Winter bike jackets: 4 of the best reviewed

To enjoy your winter bike training sets, you’ll need a breathable jacket that deflects wind, rain and the cold. And hopefully looks alright in the pub. Testing four winter bike jackets is Adam Leitch

Credit: Steve Sayers

Sundried Zero Thermal



Stylish Brit brand Sundried has kept its focus on making this jacket as warm as possible. On test it delivers on that front and also proves to be reasonably – if not outstandingly – breathable. The makers further boast it’d continue to deliver warmth even when temperatures drop as low as -5°C, which makes it a good choice for those really cold winter days. Three big pockets at the rear make storage easy, while the addition of a security zip pocket is welcome. The jacket is waterproof and windproof, and does look fairly stylish both on and off the bike, meaning it could have a dual use if required. It’s deliberately designed to be a tight fit, which aids in delivering warmth to the rider, but be wary when ordering that it does come up small. 

Verdict: A strong and stylish contender at the low-mid range bike jacket price point 85%

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Pedal ED Yuki


Curious why this jacket is called Yuki? Well, it’s the Japanese for snow, which hints at this creation’s focus from the Japan-hailing brand Pedal Ed. Warmth is the order of the day and the jacket is certainly one that you could happily take out when the thermometer plummets. It delivers as promised, with a snug and comfortable fit and an inner fleece that’s breathable but provides plenty of warmth. On the roads it proves to have good waterproofing even in heavy rain and it promises to deliver the same if you’re riding in snow. The four pockets offer excellent variation in sizes to allow for further storage of warm weather gear, energy gels and bars, and even a phone and wallet. It boasts a stylish look and is only let down by a lack of visibility, as the odd patches of white struggle to truly stand out in dull light conditions.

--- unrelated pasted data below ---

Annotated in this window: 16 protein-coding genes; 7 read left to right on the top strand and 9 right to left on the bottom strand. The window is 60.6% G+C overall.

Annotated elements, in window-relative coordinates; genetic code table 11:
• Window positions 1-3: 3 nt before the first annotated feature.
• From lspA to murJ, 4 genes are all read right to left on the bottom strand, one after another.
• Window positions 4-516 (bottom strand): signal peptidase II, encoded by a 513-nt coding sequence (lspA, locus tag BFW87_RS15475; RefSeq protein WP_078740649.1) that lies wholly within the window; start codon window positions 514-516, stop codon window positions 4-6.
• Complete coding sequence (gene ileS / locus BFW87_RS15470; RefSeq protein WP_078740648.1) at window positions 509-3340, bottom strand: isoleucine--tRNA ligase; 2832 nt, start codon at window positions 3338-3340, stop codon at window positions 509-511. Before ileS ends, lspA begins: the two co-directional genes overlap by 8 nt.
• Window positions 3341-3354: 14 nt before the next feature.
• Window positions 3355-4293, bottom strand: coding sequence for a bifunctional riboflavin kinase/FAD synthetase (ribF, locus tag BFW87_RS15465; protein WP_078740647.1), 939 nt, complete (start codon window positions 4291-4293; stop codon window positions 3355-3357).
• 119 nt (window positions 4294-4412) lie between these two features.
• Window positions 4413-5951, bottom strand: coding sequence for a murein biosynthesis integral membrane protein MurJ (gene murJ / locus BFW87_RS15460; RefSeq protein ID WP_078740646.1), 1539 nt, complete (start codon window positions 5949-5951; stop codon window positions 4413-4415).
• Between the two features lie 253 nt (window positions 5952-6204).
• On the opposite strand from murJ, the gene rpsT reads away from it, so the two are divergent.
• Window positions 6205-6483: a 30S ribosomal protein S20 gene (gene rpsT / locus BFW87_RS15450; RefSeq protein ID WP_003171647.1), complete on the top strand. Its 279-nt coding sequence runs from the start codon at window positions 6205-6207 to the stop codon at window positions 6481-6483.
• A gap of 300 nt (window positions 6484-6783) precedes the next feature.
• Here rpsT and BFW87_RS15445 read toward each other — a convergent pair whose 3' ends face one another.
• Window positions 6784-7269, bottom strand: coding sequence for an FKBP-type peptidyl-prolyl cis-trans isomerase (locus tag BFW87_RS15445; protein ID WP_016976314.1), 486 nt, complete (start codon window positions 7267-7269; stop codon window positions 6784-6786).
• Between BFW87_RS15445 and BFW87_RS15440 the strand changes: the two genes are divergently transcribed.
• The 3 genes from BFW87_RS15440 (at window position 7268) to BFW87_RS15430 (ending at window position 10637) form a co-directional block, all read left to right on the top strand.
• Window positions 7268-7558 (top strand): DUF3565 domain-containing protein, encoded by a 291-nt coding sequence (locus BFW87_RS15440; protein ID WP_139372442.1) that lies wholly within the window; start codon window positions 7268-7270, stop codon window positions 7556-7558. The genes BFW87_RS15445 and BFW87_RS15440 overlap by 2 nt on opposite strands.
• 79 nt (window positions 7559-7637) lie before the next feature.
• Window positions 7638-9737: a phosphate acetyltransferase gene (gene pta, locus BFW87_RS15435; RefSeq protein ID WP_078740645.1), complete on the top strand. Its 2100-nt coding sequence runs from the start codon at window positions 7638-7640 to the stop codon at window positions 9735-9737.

Verdict: One for the coldest of weather, but lacking in the visibility stakes 83%

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Gore C5 Shakedry1985


Gore have constructed one of the most technology-laden cycling jackets you could wish for, and one that oozes quality. It’s incredibly lightweight yet, tested in wet and windy conditions, proved to be impervious to both, while staying both incredibly breathable and warm. The Shakedry surface causes rain to bead on the outside, which really does mean one quick shake and the jacket is dry. The jacket is a comfortable fit with elastic cuffs and an adjustable Velcro collar, and on test it proved easy enough to fold down and fit in the back of a cycle jersey. The two-way zip is great for easy ventilation. In an ideal world it could do with being suitable for backpack use, and offer more than one small pocket and a little more illumination than is provided by the yellow panelling.  But the positioning of the strips is perfect for clear hand signalling.

Verdict: A couple of quirks and a high price tag, but a top-drawer jacket for facing the elements, 91%

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FWE Reflective Coldharbour+


The aim of FWE here was to produce something that can be worn both on the bike and around town, and in terms of styling and fit the Coldharbour+ ticks those boxes. To combine both means the serious cyclist – who demands fabric performance during the long winter miles – might want to look elsewhere, as it’s not especially warm or breathable. But for commuters, or those heading out in poor conditions for a couple of hours, this jacket offers flexibility. It’s waterproof and offers a comfortable fit, though due to its targeted usage it’d be bracketed in the casual range rather than performance. There’s a detachable hood, which adds to the around-town appeal, and the pockets are plentiful. The design is eye catching and, despite looking like it might be dull on the road, the amazing print styling has incredible reflective value when catching headlights.

Verdict: A solid-enough offering for casual cyclists, and elevated by its reflective illumination 76%


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